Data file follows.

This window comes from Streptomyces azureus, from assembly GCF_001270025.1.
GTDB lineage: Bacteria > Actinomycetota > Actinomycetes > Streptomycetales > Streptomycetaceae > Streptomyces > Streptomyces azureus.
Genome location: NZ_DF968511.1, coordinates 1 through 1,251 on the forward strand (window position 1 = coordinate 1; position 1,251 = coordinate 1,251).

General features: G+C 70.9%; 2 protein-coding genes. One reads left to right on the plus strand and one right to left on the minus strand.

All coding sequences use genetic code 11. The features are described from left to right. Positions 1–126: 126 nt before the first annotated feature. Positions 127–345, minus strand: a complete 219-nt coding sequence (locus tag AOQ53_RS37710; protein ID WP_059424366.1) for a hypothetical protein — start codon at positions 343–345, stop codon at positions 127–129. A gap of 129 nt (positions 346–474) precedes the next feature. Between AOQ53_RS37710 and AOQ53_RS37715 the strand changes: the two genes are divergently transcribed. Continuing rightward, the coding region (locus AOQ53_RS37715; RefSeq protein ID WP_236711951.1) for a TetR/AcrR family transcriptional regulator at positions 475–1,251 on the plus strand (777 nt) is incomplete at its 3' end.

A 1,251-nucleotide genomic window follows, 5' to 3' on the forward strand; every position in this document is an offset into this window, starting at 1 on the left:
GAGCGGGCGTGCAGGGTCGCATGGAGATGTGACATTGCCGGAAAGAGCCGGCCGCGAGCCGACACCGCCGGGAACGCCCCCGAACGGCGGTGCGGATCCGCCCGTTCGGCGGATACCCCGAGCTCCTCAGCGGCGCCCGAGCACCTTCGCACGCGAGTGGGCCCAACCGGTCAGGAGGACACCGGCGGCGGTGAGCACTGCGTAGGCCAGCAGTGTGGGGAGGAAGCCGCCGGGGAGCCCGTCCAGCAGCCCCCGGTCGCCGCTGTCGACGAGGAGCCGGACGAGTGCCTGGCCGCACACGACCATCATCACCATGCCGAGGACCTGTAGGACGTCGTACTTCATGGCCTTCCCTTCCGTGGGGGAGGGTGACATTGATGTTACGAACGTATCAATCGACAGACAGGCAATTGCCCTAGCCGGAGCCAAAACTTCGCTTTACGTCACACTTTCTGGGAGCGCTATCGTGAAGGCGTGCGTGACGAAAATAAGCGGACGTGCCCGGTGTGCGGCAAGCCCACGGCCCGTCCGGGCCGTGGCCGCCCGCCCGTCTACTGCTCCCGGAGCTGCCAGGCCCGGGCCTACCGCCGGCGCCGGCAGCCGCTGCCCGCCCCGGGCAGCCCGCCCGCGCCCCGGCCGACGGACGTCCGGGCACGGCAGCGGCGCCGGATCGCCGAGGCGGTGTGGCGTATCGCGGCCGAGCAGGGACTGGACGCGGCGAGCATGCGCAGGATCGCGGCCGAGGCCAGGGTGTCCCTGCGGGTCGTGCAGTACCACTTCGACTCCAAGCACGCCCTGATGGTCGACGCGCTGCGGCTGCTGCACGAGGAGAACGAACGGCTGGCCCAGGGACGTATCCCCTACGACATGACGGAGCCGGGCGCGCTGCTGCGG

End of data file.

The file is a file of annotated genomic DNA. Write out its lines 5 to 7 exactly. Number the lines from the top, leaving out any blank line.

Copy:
All coding sequences use genetic code 11. The features are described from left to right. Positions 1–126: 126 nt before the first annotated feature. Positions 127–345, minus strand: a complete 219-nt coding sequence (locus tag AOQ53_RS37710; protein ID WP_059424366.1) for a hypothetical protein — start codon at positions 343–345, stop codon at positions 127–129. A gap of 129 nt (positions 346–474) precedes the next feature. Between AOQ53_RS37710 and AOQ53_RS37715 the strand changes: the two genes are divergently transcribed. Continuing rightward, the coding region (locus AOQ53_RS37715; RefSeq protein ID WP_236711951.1) for a TetR/AcrR family transcriptional regulator at positions 475–1,251 on the plus strand (777 nt) is incomplete at its 3' end.

A 1,251-nucleotide genomic window follows, 5' to 3' on the forward strand; every position in this document is an offset into this window, starting at 1 on the left:
GAGCGGGCGTGCAGGGTCGCATGGAGATGTGACATTGCCGGAAAGAGCCGGCCGCGAGCCGACACCGCCGGGAACGCCCCCGAACGGCGGTGCGGATCCGCCCGTTCGGCGGATACCCCGAGCTCCTCAGCGGCGCCCGAGCACCTTCGCACGCGAGTGGGCCCAACCGGTCAGGAGGACACCGGCGGCGGTGAGCACTGCGTAGGCCAGCAGTGTGGGGAGGAAGCCGCCGGGGAGCCCGTCCAGCAGCCCCCGGTCGCCGCTGTCGACGAGGAGCCGGACGAGTGCCTGGCCGCACACGACCATCATCACCATGCCGAGGACCTGTAGGACGTCGTACTTCATGGCCTTCCCTTCCGTGGGGGAGGGTGACATTGATGTTACGAACGTATCAATCGACAGACAGGCAATTGCCCTAGCCGGAGCCAAAACTTCGCTTTACGTCACACTTTCTGGGAGCGCTATCGTGAAGGCGTGCGTGACGAAAATAAGCGGACGTGCCCGGTGTGCGGCAAGCCCACGGCCCGTCCGGGCCGTGGCCGCCCGCCCGTCTACTGCTCCCGGAGCTGCCAGGCCCGGGCCTACCGCCGGCGCCGGCAGCCGCTGCCCGCCCCGGGCAGCCCGCCCGCGCCCCGGCCGACGGACGTCCGGGCACGGCAGCGGCGCCGGATCGCCGAGGCGGTGTGGCGTATCGCGGCCGAGCAGGGACTGGACGCGGCGAGCATGCGCAGGATCGCGGCCGAGGCCAGGGTGTCCCTGCGGGTCGTGCAGTACCACTTCGACTCCAAGCACGCCCTGATGGTCGACGCGCTGCGGCTGCTGCACGAGGAGAACGAACGGCTGGCCCAGGGACGTATCCCCTACGACATGACGGAGCCGGGCGCGCTGCTGCGG